Ok. First post in a long time. Don’t screw it up. Gotta be good.
If you’re from the Gulf Coast, you’ve probably had a shrimp boil or a crawfish boil. If you’re from the East Coast, where people like to work more than they like to eat, you’ve probably had a crab boil.
Like a lot of good foods (barbecue, casseroles, soul food, etc.), the Junk Pot was born out of necessity. A need to cook cheap things in a way that makes them taste good. A Junk Pot is the same thing as Low Country (a seafood boil), except you just throw in a bunch of whatever and boil the shit out of it in a bunch of spices.
Junk Pot is what you make when you want a crawfish boil, but they’re out of season or too expensive.
Here’s what’s going in my Junk Pot today:
The main ingredient in a Junk Pot, besides water, is crab boil. I normally prefer the “bag” kind, which is just a bunch of spices that come in a little sachet that you just throw in the pot, but this stuff seems to work out better for big pots. There’s plenty of brands of this stuff too, so it shouldn’t be hard to find in your local market. I’m more familiar with using Zatarain’s, but Cajun Land is good, too.
Putting lemon juice in the boil is a trick I learned from my friend Roy, who makes, in my opinion, the best crawfish in town. I went with the generic brand, because lemon juice is lemon juice, right? “ALWAYS SAVE”. I’ll try to do that, lemon juice.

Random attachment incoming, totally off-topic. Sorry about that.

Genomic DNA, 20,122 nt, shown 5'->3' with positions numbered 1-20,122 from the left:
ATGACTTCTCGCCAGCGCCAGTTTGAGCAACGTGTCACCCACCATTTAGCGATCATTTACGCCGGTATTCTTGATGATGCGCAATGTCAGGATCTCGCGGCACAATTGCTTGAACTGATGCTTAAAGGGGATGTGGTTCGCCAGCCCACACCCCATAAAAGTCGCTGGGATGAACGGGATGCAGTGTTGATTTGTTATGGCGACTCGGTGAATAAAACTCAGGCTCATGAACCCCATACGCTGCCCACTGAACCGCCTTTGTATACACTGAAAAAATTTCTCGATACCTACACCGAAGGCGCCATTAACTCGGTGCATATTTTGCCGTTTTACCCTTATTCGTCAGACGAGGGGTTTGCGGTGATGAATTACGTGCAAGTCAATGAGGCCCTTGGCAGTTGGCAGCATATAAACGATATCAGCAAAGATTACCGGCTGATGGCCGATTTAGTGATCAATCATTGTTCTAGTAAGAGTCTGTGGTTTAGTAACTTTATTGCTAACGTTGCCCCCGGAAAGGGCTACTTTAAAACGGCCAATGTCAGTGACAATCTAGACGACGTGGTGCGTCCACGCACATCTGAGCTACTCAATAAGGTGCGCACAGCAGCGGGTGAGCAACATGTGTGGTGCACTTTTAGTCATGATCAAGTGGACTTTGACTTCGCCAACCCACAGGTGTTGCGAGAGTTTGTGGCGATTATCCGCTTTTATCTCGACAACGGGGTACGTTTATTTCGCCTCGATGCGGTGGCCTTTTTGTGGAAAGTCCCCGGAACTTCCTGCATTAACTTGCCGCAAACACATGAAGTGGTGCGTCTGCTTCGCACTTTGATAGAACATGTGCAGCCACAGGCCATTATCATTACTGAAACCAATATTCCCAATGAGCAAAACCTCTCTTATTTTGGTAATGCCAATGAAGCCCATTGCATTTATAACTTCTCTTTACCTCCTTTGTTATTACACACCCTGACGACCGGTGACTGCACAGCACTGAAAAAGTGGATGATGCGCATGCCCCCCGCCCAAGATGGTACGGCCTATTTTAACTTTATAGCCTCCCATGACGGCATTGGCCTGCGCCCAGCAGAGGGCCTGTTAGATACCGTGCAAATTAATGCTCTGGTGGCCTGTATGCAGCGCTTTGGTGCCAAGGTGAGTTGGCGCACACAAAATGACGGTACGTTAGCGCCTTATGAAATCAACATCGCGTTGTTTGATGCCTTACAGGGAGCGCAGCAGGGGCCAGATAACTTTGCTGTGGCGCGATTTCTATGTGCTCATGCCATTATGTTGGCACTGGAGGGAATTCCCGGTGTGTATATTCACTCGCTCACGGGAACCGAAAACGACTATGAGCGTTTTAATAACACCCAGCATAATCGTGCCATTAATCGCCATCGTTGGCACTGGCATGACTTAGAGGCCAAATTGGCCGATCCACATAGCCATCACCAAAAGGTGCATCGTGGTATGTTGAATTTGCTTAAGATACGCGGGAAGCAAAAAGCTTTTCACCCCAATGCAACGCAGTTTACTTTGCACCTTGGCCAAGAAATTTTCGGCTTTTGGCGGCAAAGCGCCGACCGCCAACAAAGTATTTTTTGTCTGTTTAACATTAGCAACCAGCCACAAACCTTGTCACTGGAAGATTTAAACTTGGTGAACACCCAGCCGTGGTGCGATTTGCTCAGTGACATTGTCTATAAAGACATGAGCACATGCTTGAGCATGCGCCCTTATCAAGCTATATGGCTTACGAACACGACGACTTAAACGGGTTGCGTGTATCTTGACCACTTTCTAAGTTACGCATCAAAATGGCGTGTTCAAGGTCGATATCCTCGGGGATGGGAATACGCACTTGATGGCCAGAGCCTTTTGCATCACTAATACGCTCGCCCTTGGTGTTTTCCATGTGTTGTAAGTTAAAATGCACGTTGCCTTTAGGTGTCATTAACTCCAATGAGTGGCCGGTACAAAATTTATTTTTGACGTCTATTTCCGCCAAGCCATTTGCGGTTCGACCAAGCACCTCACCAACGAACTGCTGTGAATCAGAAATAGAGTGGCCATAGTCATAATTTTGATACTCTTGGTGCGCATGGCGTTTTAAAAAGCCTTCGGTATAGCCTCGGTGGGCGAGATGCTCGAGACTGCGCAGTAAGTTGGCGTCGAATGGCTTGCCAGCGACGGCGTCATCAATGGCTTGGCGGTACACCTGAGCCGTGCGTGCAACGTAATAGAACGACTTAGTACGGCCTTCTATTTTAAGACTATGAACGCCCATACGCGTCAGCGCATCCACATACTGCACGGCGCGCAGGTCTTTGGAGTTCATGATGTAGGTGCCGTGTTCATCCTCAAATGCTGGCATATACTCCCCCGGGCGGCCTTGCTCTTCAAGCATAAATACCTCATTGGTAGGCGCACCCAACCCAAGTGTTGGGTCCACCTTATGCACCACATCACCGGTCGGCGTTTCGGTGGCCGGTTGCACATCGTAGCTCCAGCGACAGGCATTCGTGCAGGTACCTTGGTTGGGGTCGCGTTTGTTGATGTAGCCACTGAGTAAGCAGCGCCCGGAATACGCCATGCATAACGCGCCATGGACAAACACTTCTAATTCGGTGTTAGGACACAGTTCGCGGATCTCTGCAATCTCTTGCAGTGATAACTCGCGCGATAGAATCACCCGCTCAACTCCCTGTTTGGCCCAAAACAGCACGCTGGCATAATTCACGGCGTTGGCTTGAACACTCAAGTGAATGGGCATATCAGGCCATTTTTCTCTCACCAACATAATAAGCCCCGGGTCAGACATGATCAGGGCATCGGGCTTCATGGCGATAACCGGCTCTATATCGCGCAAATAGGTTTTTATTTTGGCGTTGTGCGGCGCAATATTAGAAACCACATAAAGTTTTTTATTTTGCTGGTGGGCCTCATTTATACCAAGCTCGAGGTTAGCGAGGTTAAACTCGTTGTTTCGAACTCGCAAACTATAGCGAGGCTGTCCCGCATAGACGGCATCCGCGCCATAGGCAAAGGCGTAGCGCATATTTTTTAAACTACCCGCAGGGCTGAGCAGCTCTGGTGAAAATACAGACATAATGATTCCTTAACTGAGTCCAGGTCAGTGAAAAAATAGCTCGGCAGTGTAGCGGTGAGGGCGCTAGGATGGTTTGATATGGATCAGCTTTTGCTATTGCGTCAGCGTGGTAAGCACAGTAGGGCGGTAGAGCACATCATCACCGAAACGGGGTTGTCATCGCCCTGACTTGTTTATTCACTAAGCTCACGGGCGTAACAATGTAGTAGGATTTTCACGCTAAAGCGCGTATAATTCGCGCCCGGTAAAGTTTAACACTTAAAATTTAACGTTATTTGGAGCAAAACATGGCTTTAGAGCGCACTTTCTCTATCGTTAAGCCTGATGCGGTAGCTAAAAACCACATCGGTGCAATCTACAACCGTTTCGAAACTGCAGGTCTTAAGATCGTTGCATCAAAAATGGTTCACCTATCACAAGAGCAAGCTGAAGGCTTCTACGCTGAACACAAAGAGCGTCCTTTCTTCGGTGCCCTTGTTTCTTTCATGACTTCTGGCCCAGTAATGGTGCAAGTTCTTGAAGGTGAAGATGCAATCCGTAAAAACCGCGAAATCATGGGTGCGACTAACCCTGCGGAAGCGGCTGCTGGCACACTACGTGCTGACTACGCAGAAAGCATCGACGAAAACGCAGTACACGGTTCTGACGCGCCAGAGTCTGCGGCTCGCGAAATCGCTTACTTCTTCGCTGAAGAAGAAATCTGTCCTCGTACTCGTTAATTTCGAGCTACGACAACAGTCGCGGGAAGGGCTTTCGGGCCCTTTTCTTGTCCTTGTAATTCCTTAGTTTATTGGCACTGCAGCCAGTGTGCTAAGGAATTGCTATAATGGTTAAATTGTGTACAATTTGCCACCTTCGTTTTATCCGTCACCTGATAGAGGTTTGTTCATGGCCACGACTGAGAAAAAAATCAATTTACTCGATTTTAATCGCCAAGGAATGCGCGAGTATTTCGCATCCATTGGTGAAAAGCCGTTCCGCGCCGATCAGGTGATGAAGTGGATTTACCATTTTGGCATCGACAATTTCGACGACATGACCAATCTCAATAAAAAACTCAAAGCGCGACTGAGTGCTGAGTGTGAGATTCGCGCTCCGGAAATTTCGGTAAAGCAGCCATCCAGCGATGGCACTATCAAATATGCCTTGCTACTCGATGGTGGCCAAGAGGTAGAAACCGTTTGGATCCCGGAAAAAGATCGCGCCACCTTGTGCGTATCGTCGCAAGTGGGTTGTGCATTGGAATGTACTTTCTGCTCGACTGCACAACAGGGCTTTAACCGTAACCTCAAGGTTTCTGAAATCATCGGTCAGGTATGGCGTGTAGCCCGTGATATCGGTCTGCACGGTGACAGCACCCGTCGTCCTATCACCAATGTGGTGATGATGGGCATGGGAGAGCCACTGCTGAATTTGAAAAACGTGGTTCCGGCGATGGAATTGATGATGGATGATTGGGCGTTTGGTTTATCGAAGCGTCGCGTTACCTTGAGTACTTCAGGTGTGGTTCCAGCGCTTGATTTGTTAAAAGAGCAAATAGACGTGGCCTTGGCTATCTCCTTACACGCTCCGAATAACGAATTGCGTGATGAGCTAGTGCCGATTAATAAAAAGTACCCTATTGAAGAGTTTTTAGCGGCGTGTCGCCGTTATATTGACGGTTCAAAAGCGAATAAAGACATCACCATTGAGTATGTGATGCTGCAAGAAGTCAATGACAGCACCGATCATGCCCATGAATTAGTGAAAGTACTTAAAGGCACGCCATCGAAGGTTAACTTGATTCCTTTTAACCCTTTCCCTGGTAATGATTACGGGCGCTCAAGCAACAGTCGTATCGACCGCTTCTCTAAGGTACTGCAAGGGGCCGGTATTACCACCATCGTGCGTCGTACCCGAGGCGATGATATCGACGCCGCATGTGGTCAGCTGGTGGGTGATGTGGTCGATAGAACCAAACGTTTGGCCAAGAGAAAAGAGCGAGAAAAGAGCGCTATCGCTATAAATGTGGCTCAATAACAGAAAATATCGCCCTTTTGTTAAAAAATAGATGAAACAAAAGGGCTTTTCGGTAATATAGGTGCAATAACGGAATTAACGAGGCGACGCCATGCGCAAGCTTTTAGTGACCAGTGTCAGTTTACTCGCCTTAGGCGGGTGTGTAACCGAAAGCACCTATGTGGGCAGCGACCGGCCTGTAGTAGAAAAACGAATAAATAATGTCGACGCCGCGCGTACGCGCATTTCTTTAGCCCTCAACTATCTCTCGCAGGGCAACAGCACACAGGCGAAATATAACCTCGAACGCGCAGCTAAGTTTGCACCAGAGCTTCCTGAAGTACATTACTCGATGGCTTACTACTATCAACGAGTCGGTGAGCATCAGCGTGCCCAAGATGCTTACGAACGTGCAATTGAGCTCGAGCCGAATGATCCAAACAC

This is some cut up pineapple, which is a trick I learned from the crawfish boils that they have at the Sea Lab where my wife works. The lemon is sour and the pineapple adds some sweet. The spices are savory, so this all makes for a more complex flavor from your junk pot or crawfish boil. Skip James used to talk about how playing the blues was like doing tricks, and would stab a man if he stole any of his tricks. Well, hopefully I won’t get stabbed for using these tricks.
Those are the ingredients for making the real ingredients taste good.Bring all this stuff to a boil. And don’t worry about having too much crab boil, you can’t add too much. So pour it on in there!
Now. What do we put in our pot of junk?
The first thing I will be putting into my junk pot today is peanuts. Raw ones.
If you’ve never had boiled peanuts, you are missing out on a true Southern delicacy. I got these from a fruit stand near our house, but peanuts are really “in season” in the Fall. That’s when you can find the “Super Jumbo” ones that are the size of a stapler.
Boiled peanuts, being legumes, taste like peas. But field peas that are the most perfect peas you’ve ever had.
The only problem with boiled peanuts is that they take ALL GODDAMN DAY. So I put these on this morning when I got home from work and, by the time I need to put the rest of the stuff in, these will be good to go. And by that time, all that good peanut oil will have leeched out and, in the end, will make a better boil.
The next ingredients I will be adding are these:
That’s right. Cauliflower and broccoli.